NRPF: The crisis facing the children of migrants – Family Law Week

Posted September 12th, 2019 in benefits, children, housing, human rights, immigration, local government, news by tracey

‘Cameron Boyle, political correspondent for the Immigration Advice Service, explains the impact on the children of migrants of having no recourse to public funds and encountering problems with local authorities’ application of Children Act 1989, section 17.’

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Family Law Week, 11th September 2019

Source: www.familylawweek.co.uk

Rastamouse creator sentenced for £8,000 benefit fraud – The Guardian

Posted September 11th, 2019 in benefits, community service, fraud, news, sentencing by tracey

‘The creator of the children’s TV character Rastamouse has been ordered to do community service for benefit fraud, after the judge’s daughter said the author should not be jailed.’

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The Guardian, 10th September 2019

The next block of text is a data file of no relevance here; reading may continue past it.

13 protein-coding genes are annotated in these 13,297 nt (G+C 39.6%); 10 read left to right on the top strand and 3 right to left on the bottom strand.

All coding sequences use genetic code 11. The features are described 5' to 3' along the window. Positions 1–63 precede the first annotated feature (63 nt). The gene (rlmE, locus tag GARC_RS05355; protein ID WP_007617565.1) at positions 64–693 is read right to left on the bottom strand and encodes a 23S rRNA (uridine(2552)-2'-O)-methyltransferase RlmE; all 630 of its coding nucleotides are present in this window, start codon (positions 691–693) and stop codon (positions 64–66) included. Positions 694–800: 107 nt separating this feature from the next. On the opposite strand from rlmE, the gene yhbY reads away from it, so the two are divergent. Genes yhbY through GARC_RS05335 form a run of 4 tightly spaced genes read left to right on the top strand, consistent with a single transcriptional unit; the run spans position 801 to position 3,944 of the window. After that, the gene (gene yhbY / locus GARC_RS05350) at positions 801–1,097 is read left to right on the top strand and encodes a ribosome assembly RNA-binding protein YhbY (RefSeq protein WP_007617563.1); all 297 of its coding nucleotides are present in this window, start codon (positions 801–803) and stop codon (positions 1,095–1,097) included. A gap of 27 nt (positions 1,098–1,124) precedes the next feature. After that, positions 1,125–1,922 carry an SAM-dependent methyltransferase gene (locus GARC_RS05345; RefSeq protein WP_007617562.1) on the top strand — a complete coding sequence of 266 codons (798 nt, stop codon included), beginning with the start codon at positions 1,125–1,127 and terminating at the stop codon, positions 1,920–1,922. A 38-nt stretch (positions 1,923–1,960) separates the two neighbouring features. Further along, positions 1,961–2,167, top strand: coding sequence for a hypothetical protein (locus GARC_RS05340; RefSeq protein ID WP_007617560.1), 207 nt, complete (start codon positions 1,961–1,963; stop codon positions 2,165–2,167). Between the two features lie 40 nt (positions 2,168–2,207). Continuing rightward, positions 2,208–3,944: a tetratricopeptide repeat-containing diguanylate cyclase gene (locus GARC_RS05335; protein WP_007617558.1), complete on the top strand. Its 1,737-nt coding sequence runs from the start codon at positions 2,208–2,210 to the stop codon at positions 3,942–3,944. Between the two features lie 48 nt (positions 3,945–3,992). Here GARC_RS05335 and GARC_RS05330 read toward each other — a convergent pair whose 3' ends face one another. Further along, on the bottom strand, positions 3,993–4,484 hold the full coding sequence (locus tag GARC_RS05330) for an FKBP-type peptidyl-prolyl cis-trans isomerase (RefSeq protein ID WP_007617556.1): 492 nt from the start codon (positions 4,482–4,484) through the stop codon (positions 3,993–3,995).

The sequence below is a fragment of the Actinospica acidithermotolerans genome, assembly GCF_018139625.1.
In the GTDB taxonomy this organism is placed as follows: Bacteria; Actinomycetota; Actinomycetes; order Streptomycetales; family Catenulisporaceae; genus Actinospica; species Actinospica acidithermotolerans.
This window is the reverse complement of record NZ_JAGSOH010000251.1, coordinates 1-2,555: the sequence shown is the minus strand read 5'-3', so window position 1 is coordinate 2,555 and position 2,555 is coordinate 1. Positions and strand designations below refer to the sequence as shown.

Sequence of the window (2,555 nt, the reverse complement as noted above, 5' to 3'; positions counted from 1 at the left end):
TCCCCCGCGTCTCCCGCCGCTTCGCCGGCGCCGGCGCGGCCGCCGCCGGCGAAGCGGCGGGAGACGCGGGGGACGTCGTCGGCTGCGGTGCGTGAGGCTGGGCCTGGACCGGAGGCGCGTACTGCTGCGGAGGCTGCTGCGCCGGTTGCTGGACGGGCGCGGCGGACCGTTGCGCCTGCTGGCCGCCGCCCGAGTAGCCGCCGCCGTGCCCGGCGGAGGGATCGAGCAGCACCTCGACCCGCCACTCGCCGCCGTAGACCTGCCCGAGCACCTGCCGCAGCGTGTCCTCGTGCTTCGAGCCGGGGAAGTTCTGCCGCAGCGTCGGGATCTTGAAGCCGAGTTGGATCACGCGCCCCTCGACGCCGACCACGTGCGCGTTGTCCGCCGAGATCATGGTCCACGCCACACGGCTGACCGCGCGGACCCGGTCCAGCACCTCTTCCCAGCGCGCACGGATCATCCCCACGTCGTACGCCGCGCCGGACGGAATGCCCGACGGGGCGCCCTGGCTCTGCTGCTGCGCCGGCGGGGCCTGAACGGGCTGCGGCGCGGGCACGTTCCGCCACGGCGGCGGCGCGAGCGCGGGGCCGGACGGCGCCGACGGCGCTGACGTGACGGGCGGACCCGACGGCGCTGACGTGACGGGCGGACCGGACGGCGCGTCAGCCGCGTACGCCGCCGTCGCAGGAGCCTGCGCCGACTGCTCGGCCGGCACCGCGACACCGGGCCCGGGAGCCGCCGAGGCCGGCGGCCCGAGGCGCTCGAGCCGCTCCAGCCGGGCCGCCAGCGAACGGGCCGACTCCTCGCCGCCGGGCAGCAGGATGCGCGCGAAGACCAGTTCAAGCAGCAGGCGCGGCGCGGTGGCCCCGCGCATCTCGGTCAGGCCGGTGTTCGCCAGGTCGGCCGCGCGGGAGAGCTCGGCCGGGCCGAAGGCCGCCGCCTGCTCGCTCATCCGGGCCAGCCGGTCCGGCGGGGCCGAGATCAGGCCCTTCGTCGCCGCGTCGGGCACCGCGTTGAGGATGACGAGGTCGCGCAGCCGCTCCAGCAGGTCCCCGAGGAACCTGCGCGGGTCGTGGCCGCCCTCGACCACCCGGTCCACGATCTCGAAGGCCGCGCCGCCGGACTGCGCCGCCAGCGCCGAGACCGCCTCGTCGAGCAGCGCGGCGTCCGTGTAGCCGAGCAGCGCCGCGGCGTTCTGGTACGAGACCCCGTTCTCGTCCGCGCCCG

Source: www.theguardian.com

Capita to challenge payment ordered to family of woman who died after benefits were wrongly stopped – The Independent

‘A private company which was instrumental in stopping the benefits of a disabled woman who later died is going to court in a bid to avoid paying £10,000 awarded in damages to the family.’

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The Independent, 6th August 2019

Source: www.independent.co.uk

Man jailed for laundering more than £10m through Jewish charity – The Guardian

Posted July 9th, 2019 in benefits, charities, fraud, money laundering, news, sentencing by sally

‘A man has been jailed for almost 10 years for selling counterfeit erectile dysfunction and slimming pills and laundering more than £10m through bank accounts linked to a Jewish charity.’

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The Guardian, 5th July 2019

Source: www.theguardian.com